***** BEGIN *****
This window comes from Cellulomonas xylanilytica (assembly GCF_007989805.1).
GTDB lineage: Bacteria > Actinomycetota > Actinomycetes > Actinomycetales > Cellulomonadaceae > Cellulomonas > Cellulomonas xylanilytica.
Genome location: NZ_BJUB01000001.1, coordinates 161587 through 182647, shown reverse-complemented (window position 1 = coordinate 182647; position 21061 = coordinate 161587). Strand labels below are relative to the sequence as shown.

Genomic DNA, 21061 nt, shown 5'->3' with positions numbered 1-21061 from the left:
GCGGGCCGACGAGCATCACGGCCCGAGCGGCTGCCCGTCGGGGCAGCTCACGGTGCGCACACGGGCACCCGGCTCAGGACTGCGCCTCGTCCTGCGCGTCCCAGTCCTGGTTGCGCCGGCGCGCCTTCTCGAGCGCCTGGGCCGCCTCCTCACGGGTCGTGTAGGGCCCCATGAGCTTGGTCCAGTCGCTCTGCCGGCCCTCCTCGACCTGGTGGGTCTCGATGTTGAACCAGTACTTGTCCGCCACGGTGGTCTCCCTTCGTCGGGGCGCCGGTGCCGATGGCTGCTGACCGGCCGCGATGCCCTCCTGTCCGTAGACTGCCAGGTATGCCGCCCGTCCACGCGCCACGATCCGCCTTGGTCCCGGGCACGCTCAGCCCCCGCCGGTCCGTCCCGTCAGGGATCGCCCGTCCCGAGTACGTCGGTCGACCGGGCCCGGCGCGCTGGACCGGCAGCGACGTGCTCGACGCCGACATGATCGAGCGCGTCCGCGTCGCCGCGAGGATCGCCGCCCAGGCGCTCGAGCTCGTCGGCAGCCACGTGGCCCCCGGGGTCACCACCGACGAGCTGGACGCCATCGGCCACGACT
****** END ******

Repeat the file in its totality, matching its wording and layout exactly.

This window comes from Cellulomonas xylanilytica (assembly GCF_007989805.1).
GTDB lineage: Bacteria > Actinomycetota > Actinomycetes > Actinomycetales > Cellulomonadaceae > Cellulomonas > Cellulomonas xylanilytica.
Genome location: NZ_BJUB01000001.1, coordinates 161587 through 182647, shown reverse-complemented (window position 1 = coordinate 182647; position 21061 = coordinate 161587). Strand labels below are relative to the sequence as shown.

Genomic DNA, 21061 nt, shown 5'->3' with positions numbered 1-21061 from the left:
GCGGGCCGACGAGCATCACGGCCCGAGCGGCTGCCCGTCGGGGCAGCTCACGGTGCGCACACGGGCACCCGGCTCAGGACTGCGCCTCGTCCTGCGCGTCCCAGTCCTGGTTGCGCCGGCGCGCCTTCTCGAGCGCCTGGGCCGCCTCCTCACGGGTCGTGTAGGGCCCCATGAGCTTGGTCCAGTCGCTCTGCCGGCCCTCCTCGACCTGGTGGGTCTCGATGTTGAACCAGTACTTGTCCGCCACGGTGGTCTCCCTTCGTCGGGGCGCCGGTGCCGATGGCTGCTGACCGGCCGCGATGCCCTCCTGTCCGTAGACTGCCAGGTATGCCGCCCGTCCACGCGCCACGATCCGCCTTGGTCCCGGGCACGCTCAGCCCCCGCCGGTCCGTCCCGTCAGGGATCGCCCGTCCCGAGTACGTCGGTCGACCGGGCCCGGCGCGCTGGACCGGCAGCGACGTGCTCGACGCCGACATGATCGAGCGCGTCCGCGTCGCCGCGAGGATCGCCGCCCAGGCGCTCGAGCTCGTCGGCAGCCACGTGGCCCCCGGGGTCACCACCGACGAGCTGGACGCCATCGGCCACGACT